After a brief interlude, which concluded rather quickly with a sighed “fine,” he relented to lying back on the bed. Once she was certain he wasn't going to move, she slipped out of the tent to go get him something to eat and drink. There was no way she was going to have him out and gallivanting around while he was still healing. She thought, just as she stepped out of the tent, she heard him try to get up again. The attempt was quickly foiled when she opened the canvas up and looked inside at him.

She maneuvered her way around slaves busied with morning chores, passed a group of men that were involved in their conversations of war and found her way to the supply tent. A few moments after entering the tent, she had emerged with a basket with fruit and a bottle of water in it. He was going to eat something, even if it killed him. And the thought in her head at that time was… he had better eat, or she might make him wish he were dead with the verbal lashing that she would give him.

She opened the canvas again, this time bearing fruits and water only to stop and shake her head. She couldn't believe that he had actually gotten out of bed and was getting dressed. She was fairly certain that the man would never learn, no matter how much she pleaded or yelled. But she was definitely going to try.

“For Priest Kings' sakes Shaheen! Do you have to be so stubborn, or can you, just for once in your life, listen instead of being such a thick-headed pain?”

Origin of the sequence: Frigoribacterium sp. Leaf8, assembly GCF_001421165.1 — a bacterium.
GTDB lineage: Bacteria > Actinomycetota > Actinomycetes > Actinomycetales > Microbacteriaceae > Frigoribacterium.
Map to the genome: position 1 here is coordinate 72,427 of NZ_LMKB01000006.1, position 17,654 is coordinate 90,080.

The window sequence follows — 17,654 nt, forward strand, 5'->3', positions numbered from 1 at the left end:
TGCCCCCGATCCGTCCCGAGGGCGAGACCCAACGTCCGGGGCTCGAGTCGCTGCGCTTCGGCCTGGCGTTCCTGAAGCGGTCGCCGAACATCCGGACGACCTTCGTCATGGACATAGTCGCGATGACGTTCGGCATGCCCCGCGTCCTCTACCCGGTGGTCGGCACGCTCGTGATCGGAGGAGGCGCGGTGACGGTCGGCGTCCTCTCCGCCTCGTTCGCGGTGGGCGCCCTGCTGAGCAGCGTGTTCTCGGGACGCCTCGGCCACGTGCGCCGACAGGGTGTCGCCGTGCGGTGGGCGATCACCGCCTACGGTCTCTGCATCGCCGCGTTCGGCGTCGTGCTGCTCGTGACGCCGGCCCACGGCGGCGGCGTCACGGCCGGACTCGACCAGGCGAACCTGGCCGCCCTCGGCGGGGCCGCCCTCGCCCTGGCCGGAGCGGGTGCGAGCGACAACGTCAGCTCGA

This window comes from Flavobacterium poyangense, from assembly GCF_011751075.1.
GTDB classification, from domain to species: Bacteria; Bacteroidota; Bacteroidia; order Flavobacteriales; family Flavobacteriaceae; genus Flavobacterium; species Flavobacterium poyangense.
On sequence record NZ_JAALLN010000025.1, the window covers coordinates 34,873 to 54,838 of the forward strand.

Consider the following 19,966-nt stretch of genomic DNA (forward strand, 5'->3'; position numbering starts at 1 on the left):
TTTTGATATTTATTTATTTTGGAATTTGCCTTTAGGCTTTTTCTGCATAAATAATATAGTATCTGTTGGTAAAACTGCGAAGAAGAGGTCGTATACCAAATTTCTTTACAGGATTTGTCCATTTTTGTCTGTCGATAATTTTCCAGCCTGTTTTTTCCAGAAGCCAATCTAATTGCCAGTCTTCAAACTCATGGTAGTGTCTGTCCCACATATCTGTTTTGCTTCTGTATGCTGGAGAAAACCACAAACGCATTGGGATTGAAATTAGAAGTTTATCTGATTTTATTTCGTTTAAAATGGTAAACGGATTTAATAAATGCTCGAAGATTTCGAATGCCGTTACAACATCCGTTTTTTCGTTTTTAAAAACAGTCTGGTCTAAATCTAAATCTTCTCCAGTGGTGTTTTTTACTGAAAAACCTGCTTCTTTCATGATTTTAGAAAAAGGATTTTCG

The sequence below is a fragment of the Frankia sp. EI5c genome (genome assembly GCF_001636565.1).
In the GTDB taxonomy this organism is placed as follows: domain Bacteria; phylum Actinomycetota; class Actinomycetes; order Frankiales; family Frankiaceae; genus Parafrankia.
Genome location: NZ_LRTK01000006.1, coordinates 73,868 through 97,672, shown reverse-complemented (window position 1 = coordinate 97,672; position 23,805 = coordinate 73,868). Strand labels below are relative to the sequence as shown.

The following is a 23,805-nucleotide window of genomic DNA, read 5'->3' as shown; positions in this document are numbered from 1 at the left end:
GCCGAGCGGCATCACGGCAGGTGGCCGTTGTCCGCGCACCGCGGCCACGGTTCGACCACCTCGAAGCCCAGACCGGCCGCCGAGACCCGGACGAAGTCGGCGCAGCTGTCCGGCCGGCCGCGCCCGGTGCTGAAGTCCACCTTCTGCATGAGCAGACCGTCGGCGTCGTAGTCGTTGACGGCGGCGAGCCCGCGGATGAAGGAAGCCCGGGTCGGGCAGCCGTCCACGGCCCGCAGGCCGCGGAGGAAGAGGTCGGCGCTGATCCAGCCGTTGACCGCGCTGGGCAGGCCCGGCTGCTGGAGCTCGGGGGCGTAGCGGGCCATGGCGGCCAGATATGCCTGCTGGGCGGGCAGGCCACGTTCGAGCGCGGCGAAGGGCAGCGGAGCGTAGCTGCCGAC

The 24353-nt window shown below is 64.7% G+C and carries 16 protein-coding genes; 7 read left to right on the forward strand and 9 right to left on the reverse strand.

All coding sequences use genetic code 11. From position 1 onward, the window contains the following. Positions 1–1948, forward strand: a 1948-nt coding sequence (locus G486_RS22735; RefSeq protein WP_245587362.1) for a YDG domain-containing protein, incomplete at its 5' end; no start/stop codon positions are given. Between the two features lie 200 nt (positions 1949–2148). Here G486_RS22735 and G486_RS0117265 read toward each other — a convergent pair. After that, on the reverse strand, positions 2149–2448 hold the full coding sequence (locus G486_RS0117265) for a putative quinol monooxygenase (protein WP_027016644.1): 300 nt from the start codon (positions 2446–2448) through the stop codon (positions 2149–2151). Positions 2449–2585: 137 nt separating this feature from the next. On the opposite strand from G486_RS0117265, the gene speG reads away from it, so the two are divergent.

That was the sound of a not-very-happy woman, resonating very clearly across the camp. The entire of the activity of the camp seemed to come to a screeching halt when the yell came out of the tent. It was obvious that she was upset. She was more concerned than upset, but it came across as either way when she yelled. Thus, their first discussion since his return began.

“Yes woman, I do have to be this stubborn. Do you have a problem with it?”

He was obviously not in the mood for her antics today. She didn't really care either. She was already worried and upset about other things, and his need to be up and moving around after coming in like he had the day before had just set her into a near frenzy. She could feel her irritation growing. Thus, a very typical argument between the two of them went racing off.

“You are hurt, you came in hurt… and you have to be up and around, before even eating anything?”

“Yes, I do have to be up and around. There are things that have to be done.”

“Well, not before you eat something and at least give your body a chance to heal some more. What would you tell me, if it were me in that situation?”

His eyes went dark. His inherent Taharic nature seemed to rise from him as he went from the caring Free Companion to the stubborn Kavar Pasha. He stood, rising to his full height, which was easily a head taller than her. He stretched out, she cringed as she thought about a suture popping, and he looked down at her with the deep-set, intense brown eyes that she was used to seeing set upon others. His voice never rose as he spoke though.

“It is time for me to return to my men… there are things that have to be done before we can leave this place, and I do not have time to argue about it.”

She wasn't going to take that for an answer though, no matter how much she wanted to back away from him at this point. She wanted to run out of the tent and away from the camp when he looked at her like that, but she knew that she had to stand her ground this time. She had to talk to him, she had to tell him what she had learned… but she wasn't going to try and compete for the time if he were truly busy. Instead, she just quietly set the basket with the fruit and water in it on a table in the tent, and then stepped outside.

Updated: December 18, 2016 — 2:48 am